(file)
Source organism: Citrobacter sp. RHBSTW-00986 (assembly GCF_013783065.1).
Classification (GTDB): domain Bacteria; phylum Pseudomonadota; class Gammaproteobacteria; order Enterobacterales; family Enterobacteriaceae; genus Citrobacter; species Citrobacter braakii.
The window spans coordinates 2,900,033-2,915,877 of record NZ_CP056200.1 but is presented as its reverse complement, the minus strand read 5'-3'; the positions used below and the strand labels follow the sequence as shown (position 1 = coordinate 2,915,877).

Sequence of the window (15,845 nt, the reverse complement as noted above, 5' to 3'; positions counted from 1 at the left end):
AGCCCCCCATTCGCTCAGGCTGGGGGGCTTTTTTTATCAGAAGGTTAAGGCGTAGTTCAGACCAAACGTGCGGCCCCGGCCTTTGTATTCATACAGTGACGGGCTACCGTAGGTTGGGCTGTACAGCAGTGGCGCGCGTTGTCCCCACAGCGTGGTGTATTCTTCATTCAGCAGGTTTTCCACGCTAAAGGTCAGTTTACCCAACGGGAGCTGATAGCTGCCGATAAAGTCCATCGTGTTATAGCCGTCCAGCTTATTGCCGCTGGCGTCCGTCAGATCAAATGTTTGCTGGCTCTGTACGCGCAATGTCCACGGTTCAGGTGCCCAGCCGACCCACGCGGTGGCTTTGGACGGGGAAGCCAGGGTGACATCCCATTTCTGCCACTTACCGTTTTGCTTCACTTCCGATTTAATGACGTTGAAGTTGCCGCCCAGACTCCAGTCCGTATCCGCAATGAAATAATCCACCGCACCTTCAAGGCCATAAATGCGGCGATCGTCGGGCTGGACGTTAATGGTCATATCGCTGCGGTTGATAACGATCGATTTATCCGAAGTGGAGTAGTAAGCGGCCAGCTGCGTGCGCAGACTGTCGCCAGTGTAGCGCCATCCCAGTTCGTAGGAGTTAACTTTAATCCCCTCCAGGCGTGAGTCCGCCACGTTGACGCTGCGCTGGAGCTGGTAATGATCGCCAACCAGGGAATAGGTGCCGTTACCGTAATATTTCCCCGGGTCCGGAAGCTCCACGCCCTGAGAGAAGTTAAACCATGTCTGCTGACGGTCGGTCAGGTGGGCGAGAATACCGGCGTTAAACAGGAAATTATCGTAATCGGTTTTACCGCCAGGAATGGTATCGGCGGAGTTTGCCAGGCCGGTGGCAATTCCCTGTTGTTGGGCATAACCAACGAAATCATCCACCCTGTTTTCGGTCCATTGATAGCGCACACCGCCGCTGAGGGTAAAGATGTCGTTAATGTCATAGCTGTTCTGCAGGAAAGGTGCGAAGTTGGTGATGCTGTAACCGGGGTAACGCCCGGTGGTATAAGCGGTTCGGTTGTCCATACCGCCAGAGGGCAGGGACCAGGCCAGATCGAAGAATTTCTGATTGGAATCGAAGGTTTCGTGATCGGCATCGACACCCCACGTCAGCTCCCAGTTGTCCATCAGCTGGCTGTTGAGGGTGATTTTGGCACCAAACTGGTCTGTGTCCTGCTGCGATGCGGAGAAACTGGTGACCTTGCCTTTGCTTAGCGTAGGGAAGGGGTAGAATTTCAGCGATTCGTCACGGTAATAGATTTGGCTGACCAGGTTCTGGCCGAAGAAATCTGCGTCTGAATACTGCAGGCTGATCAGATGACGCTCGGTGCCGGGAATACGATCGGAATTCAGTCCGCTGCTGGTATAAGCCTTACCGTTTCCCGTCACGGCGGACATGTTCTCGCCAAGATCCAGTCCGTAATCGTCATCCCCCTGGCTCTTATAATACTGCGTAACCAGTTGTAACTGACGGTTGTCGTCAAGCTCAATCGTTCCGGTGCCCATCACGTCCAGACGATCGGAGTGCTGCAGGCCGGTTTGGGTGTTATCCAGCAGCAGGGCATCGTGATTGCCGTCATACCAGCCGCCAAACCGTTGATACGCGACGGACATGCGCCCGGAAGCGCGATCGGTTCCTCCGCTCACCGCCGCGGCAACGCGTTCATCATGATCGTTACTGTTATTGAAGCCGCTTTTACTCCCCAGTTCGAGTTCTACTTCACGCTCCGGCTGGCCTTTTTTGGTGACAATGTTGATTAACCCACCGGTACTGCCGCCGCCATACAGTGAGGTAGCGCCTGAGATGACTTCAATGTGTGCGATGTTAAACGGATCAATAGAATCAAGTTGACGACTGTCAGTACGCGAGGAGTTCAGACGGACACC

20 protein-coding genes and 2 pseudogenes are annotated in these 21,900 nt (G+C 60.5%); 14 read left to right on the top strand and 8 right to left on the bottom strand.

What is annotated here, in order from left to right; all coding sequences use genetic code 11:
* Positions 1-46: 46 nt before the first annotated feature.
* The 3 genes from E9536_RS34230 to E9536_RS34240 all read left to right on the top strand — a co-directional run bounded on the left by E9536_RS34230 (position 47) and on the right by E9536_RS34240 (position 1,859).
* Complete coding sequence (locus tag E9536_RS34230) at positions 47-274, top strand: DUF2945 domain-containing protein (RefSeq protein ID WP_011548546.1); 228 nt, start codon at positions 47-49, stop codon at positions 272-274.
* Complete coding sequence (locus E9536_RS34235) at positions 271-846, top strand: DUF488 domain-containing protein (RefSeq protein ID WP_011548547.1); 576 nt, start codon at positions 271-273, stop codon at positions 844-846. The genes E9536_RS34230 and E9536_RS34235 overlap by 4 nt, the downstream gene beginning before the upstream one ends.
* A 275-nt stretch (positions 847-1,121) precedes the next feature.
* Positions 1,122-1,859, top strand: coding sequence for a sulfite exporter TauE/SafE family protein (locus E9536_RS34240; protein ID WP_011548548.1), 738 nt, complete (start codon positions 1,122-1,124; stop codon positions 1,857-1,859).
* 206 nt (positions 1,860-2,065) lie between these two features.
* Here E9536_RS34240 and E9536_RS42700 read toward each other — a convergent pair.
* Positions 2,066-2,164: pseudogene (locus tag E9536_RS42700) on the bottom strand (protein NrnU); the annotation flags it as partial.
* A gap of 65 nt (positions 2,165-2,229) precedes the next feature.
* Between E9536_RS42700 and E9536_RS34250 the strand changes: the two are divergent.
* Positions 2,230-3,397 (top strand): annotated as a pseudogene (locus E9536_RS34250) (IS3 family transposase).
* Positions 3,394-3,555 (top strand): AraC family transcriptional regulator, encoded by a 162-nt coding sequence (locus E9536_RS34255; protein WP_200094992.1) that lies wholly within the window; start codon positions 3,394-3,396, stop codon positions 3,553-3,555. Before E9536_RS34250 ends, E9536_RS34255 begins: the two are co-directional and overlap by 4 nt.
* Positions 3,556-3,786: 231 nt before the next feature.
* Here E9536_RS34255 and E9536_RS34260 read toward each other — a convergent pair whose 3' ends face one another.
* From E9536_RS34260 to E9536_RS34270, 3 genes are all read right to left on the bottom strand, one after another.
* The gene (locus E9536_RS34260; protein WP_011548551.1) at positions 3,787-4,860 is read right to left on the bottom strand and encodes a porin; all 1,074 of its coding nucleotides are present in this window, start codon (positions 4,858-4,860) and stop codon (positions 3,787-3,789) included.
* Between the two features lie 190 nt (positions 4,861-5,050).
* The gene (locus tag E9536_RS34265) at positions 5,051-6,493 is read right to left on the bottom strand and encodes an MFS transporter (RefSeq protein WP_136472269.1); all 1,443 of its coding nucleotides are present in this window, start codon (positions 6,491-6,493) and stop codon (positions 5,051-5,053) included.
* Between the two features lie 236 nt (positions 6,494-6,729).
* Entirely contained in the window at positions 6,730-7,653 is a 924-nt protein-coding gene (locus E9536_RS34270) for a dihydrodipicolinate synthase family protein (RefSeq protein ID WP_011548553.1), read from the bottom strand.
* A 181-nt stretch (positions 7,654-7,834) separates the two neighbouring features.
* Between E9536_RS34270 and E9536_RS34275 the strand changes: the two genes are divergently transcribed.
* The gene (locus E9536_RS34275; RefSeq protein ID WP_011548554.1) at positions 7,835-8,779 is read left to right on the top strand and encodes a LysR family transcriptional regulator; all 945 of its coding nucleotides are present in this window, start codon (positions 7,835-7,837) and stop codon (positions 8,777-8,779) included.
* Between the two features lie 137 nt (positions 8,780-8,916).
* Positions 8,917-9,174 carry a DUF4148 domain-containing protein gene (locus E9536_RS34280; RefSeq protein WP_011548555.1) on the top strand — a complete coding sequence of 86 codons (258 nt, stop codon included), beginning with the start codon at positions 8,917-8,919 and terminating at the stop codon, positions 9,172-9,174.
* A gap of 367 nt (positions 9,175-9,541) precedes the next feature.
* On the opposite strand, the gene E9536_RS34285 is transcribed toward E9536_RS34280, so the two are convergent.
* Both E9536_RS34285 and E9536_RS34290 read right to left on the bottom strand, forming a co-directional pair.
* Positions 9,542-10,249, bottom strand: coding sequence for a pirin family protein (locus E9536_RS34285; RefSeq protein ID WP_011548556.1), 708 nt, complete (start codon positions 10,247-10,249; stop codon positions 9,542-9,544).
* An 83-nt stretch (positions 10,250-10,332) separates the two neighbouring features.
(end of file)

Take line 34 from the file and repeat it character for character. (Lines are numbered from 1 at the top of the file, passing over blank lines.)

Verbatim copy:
* A gap of 367 nt (positions 9,175-9,541) precedes the next feature.